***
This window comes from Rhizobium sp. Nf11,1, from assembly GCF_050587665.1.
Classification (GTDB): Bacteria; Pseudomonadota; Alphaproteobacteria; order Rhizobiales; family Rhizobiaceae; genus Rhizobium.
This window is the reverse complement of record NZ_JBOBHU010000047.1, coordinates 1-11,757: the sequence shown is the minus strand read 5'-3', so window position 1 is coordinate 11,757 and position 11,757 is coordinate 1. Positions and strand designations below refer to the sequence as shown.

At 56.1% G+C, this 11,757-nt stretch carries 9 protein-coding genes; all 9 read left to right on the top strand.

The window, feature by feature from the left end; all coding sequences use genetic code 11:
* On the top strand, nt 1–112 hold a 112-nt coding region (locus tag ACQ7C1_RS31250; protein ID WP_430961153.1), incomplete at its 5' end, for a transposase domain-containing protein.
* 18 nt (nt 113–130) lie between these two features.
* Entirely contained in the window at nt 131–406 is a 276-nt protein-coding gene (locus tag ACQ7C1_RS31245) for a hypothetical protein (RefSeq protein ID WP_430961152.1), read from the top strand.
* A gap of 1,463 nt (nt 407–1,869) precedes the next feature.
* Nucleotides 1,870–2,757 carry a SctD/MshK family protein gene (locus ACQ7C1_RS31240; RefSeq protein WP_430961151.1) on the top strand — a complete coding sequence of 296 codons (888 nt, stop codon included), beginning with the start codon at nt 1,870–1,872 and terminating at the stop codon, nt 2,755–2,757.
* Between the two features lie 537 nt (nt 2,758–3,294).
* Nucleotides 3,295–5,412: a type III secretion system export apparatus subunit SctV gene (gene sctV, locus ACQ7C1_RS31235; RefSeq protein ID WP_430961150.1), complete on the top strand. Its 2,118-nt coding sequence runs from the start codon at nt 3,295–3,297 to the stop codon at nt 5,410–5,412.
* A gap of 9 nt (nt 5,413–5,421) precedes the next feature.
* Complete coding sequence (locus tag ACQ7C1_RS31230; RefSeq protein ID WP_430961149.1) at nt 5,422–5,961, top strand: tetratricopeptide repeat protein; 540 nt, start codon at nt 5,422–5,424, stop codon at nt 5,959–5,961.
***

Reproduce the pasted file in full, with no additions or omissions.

This window comes from Rhizobium sp. Nf11,1, from assembly GCF_050587665.1.
Classification (GTDB): Bacteria; Pseudomonadota; Alphaproteobacteria; order Rhizobiales; family Rhizobiaceae; genus Rhizobium.
This window is the reverse complement of record NZ_JBOBHU010000047.1, coordinates 1-11,757: the sequence shown is the minus strand read 5'-3', so window position 1 is coordinate 11,757 and position 11,757 is coordinate 1. Positions and strand designations below refer to the sequence as shown.

At 56.1% G+C, this 11,757-nt stretch carries 9 protein-coding genes; all 9 read left to right on the top strand.

The window, feature by feature from the left end; all coding sequences use genetic code 11:
* On the top strand, nt 1–112 hold a 112-nt coding region (locus tag ACQ7C1_RS31250; protein ID WP_430961153.1), incomplete at its 5' end, for a transposase domain-containing protein.
* 18 nt (nt 113–130) lie between these two features.
* Entirely contained in the window at nt 131–406 is a 276-nt protein-coding gene (locus tag ACQ7C1_RS31245) for a hypothetical protein (RefSeq protein ID WP_430961152.1), read from the top strand.
* A gap of 1,463 nt (nt 407–1,869) precedes the next feature.
* Nucleotides 1,870–2,757 carry a SctD/MshK family protein gene (locus ACQ7C1_RS31240; RefSeq protein WP_430961151.1) on the top strand — a complete coding sequence of 296 codons (888 nt, stop codon included), beginning with the start codon at nt 1,870–1,872 and terminating at the stop codon, nt 2,755–2,757.
* Between the two features lie 537 nt (nt 2,758–3,294).
* Nucleotides 3,295–5,412: a type III secretion system export apparatus subunit SctV gene (gene sctV, locus ACQ7C1_RS31235; RefSeq protein ID WP_430961150.1), complete on the top strand. Its 2,118-nt coding sequence runs from the start codon at nt 3,295–3,297 to the stop codon at nt 5,410–5,412.
* A gap of 9 nt (nt 5,413–5,421) precedes the next feature.
* Complete coding sequence (locus tag ACQ7C1_RS31230; RefSeq protein ID WP_430961149.1) at nt 5,422–5,961, top strand: tetratricopeptide repeat protein; 540 nt, start codon at nt 5,422–5,424, stop codon at nt 5,959–5,961.